- Created by: Izzy Bradshaw
- Created on: 06-03-16 17:49
‘Sociology cannot and should not be a science’ To what extent do sociological arguments and evidence support this view? (33 marks) – Essay Plan
· Science is displaced by rational scientific explanations based on empirical evidence derived from observation and experimentation, logical thought and reasoning.
· Positivist and interpretivism are the two main theoretical arguments with regard to this issue. Positivism is based on the idea that sociology should be based upon the guidelines of the natural sciences. Whereas the theory of interpretivism would bring about the argument that the knowledge is based on people’s interpretations.
· The methods of the natural sciences are applicable to the study of people within society, and that it will help solve social problems and achieve progress by applying these methods in the same manner as a scientific theory or experiment.
· Reality is a separate thing existing outside of the mind, so society can be studied objectively as factual reality.
· A positivist sociologist would use scientific methods such as observations to study the patterns of society, in order to discover the laws that determine how society works. These cause and effect laws can then be used to predict future events and guide social policies made as a result of these predictions and past events.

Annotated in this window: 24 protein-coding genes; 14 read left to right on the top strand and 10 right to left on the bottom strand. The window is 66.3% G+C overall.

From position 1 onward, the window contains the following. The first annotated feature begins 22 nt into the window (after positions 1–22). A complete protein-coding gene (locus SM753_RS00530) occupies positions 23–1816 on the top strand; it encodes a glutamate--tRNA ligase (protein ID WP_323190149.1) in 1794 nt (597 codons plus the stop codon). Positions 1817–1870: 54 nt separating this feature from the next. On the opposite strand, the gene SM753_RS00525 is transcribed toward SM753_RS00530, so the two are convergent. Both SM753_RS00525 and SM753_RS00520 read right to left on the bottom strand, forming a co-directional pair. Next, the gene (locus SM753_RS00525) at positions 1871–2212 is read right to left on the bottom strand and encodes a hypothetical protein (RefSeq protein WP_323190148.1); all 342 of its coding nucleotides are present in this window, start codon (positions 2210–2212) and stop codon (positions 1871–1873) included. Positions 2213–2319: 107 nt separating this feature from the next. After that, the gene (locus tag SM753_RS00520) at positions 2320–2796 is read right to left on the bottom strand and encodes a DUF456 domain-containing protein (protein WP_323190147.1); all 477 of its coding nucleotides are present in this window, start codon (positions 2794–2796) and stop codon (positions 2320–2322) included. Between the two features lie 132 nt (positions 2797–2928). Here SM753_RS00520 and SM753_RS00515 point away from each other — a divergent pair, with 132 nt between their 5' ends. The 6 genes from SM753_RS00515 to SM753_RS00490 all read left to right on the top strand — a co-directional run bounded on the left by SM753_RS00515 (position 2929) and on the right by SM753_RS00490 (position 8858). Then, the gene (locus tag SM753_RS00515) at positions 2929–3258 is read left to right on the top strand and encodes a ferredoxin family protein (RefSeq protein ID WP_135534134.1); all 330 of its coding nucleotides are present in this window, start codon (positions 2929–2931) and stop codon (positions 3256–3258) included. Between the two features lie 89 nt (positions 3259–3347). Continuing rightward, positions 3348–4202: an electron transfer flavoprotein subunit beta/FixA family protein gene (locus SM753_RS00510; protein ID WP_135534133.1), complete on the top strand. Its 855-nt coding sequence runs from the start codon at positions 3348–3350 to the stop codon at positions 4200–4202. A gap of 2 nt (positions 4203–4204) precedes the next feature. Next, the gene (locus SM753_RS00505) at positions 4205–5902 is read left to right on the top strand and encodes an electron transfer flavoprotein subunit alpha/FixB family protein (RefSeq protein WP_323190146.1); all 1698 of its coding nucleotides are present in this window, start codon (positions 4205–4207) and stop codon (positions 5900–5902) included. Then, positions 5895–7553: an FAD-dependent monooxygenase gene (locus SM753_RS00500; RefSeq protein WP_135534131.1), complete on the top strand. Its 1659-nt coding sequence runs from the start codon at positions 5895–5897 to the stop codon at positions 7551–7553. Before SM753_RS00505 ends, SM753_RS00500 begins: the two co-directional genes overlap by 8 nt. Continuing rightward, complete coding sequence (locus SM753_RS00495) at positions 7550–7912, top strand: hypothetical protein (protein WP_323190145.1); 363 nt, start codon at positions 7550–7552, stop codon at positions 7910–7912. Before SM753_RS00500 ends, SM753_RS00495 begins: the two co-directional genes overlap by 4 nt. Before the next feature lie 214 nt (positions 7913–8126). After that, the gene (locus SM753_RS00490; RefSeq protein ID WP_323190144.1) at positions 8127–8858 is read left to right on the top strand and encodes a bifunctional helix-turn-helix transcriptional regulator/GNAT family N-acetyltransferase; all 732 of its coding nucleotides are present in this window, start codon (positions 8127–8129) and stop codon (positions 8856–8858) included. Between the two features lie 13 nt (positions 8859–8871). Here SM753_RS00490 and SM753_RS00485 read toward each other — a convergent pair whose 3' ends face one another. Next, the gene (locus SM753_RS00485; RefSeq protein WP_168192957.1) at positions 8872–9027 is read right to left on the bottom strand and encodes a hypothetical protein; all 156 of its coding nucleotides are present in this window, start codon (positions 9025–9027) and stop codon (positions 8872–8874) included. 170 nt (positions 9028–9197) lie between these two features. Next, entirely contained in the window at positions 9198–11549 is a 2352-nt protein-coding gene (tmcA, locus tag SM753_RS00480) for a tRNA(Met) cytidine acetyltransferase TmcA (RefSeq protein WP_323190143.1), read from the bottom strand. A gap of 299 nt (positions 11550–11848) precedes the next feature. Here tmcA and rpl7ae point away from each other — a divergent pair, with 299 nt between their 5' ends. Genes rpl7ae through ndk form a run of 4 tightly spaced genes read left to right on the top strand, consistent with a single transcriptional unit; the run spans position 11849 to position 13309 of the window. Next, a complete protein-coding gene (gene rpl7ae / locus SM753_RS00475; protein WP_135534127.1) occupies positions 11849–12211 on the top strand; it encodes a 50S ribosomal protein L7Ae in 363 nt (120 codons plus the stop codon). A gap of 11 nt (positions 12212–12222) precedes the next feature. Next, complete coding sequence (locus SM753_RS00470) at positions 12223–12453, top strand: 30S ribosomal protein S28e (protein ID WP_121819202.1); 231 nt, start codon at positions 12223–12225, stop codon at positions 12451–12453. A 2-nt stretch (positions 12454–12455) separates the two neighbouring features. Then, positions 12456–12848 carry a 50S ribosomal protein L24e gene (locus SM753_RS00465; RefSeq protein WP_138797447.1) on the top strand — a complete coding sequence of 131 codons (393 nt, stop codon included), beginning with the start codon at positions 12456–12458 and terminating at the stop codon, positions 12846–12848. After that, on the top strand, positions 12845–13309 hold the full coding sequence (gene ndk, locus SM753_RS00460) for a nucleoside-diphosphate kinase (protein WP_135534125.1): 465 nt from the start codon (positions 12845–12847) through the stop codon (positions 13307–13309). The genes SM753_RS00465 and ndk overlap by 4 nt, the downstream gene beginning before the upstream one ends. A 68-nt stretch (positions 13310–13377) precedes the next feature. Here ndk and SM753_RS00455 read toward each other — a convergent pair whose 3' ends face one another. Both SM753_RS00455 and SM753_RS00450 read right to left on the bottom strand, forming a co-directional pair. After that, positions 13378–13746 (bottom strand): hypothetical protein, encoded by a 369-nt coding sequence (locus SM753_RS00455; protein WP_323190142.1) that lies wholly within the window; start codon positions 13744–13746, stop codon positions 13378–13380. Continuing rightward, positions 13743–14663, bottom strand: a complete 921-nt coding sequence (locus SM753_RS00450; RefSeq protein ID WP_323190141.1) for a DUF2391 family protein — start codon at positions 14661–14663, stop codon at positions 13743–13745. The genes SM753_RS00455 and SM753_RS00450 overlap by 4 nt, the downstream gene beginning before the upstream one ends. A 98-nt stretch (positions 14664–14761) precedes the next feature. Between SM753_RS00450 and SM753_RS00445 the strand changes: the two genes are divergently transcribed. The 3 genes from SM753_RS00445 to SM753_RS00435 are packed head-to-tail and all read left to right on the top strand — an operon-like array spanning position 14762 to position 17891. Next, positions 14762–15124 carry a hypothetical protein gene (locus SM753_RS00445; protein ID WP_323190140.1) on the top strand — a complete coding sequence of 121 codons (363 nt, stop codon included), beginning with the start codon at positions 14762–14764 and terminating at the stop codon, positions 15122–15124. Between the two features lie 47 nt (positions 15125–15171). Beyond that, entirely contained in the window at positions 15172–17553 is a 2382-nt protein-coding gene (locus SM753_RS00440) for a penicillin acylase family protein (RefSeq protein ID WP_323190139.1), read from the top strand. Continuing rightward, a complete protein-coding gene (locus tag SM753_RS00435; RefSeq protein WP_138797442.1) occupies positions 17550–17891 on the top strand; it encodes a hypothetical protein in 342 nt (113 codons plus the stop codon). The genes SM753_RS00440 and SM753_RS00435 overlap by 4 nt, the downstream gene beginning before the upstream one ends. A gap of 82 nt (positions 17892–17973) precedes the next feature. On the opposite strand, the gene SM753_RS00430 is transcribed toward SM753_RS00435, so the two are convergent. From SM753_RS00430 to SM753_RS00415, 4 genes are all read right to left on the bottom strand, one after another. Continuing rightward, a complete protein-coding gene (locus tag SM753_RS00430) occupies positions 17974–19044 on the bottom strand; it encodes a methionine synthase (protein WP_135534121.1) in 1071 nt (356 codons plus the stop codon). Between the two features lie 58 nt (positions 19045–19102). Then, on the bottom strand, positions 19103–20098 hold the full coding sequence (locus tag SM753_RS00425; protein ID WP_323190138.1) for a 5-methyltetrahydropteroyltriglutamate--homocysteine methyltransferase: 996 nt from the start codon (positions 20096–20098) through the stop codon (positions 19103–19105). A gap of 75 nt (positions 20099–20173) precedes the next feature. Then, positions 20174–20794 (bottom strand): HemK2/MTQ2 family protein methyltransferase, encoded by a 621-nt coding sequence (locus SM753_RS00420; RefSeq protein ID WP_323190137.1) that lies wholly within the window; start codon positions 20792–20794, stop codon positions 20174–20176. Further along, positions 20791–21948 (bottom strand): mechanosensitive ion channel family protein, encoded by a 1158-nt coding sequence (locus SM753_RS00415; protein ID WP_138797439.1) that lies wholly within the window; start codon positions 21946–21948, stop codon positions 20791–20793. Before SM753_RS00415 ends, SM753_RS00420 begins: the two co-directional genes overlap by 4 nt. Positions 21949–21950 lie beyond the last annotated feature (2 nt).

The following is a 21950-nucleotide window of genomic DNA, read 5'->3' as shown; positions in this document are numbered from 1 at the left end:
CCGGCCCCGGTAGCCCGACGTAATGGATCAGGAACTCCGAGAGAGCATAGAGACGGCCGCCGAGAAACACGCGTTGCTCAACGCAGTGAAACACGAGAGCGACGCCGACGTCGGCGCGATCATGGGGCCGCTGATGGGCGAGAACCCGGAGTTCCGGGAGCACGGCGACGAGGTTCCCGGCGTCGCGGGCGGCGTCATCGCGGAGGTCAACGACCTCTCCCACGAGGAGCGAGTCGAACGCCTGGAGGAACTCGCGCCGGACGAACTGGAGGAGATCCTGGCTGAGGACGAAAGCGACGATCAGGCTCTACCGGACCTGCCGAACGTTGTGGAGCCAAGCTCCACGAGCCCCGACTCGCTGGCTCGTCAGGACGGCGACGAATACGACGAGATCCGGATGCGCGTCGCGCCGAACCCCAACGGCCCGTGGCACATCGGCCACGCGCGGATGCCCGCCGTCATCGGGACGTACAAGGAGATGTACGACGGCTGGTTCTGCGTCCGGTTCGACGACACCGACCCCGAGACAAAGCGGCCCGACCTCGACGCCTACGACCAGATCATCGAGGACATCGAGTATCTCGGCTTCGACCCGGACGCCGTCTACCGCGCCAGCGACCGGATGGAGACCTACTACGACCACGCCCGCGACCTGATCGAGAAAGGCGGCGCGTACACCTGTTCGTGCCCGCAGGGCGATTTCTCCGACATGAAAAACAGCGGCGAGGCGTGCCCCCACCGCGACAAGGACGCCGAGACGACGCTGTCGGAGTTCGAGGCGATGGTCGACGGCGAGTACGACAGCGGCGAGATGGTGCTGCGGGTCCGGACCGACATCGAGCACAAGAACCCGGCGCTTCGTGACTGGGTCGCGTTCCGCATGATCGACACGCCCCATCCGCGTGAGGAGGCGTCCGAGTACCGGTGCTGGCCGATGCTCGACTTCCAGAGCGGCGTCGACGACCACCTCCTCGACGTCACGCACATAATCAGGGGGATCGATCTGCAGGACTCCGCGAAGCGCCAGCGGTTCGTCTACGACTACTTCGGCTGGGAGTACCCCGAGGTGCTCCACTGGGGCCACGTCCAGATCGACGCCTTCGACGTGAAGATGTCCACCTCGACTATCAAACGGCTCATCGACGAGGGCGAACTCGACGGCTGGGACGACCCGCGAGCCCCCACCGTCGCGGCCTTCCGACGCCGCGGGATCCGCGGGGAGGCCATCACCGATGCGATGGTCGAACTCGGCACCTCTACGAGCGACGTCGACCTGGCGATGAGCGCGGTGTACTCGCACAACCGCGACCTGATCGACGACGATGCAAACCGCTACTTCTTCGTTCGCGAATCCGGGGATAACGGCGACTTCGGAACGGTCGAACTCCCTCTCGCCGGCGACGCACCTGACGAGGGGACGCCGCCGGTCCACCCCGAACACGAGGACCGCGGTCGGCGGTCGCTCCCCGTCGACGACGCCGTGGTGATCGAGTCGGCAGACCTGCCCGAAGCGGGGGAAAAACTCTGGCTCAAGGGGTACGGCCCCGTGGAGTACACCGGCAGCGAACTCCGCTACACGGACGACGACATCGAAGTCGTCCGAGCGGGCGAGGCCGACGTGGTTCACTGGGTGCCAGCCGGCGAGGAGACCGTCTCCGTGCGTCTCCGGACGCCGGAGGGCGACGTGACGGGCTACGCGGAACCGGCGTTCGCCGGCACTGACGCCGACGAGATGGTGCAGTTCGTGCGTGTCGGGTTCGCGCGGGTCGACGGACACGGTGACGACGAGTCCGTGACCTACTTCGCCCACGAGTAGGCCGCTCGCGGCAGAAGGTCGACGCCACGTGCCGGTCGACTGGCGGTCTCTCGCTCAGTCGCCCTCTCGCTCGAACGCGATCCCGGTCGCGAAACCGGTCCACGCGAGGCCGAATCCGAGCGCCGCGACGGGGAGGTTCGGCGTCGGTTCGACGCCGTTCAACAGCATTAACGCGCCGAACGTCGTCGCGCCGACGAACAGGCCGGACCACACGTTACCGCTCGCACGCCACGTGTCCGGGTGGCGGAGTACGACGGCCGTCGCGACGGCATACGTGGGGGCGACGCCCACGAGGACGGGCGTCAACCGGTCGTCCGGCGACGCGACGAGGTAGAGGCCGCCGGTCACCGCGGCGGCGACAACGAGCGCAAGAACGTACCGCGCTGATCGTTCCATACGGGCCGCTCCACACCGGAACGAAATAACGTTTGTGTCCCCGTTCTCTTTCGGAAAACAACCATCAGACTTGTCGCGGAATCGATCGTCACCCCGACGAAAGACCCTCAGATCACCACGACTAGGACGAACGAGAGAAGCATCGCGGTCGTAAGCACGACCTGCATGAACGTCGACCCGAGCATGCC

· Durkheim studied suicide official statistics to investigate what causes a person to commit suicide. He believed that if he could show that there were social patterns and causes applicable to suicide; he would be able to prove sociology as having a scientific guideline.
· Interpretivists would challenge the positivist view as believe that the work of natural sciences cannot be applied to sociology as the studies of people is different; the natural sciences deal with matters that have no consciousness, therefore its behaviour and any effects on it is an automatic reaction to external forces.
· Interpretivists focus on meanings and people have their own internal reactions given to certain situations.
· Douglas rejected Durkheim’s view that suicide is a social fact. He believed that it depends on the internal meanings that would lead to the eventual result of a person committing suicide because it is something that can never be found out as it is impossible to define an exact reason why a person would choose to end their life.
· Atkinson also supports Douglas by following the ethnomethodogist view of interpretivism and looking at the differences between how coroners define suicide. He…